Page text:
Professor Eric Grove, who has died at 73, was one of Britain’s foremost naval historians and a leading light within the Royal United Services Institute, the independent think tank on international defence and security.
A larger-than-life character, he was a major figure in his field, a regular conference speaker and a prolific writer and broadcaster.
With his colleague, Michael Codner, he set up a series of conferences at Northern universities which brought together experts and students from Leeds, Salford, York, Bradford, Hull and elsewhere. The 2002 conference was held in Hull, where Professor Grove had been director of the Centre for Security Studies.
Born in Bolton in 1948, he took an MA in War Studies at King’s College London in 1971 and was appointed that year as a civilian lecturer at the Britannia Royal Naval College at Dartmouth. During the 1970s he wrote books on tanks and armoured warfare, and in 1980 he became the first Dartmouth academic to spend a year with the United States Naval Academy at Annapolis.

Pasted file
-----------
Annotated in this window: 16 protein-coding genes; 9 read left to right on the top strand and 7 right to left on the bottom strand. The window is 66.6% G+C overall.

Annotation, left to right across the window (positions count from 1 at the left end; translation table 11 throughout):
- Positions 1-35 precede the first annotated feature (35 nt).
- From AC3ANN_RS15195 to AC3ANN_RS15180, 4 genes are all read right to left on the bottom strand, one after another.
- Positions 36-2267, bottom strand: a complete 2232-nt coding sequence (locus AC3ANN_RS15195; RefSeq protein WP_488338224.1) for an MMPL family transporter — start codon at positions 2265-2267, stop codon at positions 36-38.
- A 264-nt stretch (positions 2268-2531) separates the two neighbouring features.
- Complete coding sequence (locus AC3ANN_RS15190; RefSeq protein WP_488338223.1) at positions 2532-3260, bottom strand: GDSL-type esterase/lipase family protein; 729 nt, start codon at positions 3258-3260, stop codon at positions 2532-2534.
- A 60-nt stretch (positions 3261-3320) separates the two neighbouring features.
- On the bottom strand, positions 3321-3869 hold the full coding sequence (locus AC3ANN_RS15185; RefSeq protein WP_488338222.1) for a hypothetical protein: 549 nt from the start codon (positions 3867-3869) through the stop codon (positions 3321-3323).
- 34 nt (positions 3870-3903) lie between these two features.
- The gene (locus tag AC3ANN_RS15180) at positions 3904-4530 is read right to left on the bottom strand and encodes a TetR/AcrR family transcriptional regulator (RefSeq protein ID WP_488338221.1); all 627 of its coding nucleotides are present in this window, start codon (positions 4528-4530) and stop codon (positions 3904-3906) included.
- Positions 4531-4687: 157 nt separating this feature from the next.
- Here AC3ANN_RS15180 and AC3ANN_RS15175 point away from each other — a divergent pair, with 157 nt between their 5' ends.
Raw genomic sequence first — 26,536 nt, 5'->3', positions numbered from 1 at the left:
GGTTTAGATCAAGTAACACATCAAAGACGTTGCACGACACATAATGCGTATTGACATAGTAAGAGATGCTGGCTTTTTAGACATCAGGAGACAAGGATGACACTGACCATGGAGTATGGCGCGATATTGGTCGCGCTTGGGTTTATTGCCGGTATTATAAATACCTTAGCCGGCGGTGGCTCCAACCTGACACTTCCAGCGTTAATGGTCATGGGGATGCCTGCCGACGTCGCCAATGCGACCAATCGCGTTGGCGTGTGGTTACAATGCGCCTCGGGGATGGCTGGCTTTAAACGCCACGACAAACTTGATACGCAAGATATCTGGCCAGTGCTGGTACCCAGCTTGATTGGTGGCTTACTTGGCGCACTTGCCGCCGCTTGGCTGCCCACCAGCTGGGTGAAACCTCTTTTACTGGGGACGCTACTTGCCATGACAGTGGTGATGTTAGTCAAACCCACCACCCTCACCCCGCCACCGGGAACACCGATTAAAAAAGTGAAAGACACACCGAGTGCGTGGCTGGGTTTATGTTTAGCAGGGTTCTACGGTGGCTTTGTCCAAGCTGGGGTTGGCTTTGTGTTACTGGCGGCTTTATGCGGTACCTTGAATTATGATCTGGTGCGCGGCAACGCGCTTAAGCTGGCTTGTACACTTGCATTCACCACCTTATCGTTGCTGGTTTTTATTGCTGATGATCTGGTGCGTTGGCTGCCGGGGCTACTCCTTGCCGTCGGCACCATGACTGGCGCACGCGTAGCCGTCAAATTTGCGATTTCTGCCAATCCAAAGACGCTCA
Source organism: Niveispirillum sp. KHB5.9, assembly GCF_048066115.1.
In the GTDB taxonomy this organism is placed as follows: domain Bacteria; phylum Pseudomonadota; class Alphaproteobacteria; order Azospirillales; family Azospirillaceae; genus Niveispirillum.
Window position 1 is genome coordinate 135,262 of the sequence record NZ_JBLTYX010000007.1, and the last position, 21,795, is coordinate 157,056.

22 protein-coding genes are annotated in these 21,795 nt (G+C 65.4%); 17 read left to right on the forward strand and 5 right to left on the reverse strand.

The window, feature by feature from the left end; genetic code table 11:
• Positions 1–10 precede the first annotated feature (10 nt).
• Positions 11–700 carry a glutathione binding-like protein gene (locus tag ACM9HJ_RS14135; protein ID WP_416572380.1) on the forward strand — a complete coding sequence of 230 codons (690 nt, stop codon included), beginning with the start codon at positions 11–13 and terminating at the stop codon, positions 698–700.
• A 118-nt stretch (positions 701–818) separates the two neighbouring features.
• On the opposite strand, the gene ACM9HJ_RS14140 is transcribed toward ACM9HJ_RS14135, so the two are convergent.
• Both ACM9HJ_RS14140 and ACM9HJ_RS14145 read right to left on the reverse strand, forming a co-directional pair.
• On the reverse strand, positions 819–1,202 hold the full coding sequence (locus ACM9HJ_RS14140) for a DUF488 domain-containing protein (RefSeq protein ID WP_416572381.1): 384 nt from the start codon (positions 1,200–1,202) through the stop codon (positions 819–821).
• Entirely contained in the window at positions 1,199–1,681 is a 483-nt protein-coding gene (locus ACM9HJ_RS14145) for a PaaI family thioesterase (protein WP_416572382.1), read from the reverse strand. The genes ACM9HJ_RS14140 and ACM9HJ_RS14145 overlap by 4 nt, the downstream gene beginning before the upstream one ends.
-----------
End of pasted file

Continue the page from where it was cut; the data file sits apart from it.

Leaving Dartmouth at the end of 1984, he worked for the Council for Arms Control before becoming a freelance defence consultant, while also teaching at the Royal Naval College, Greenwich, and at Cambridge.
It was in 1993 that he took a post as senior lecturer at Hull University, where he obtained a PhD on the basis of his published works and became Reader in Politics and International Studies. In 2005, he moved to Salford University as professor of naval history and director of the Centre for International Security and War Studies. He retired from full-time teaching in 2015.
His books include Vanguard to Trident, The Future of Sea Power, Sea Battles in Close-Up and Fleet to Fleet Encounters, and he was a co-author of the official publication The Fundamentals of British Maritime Doctrine.
He is survived by his wife, Swee Poh.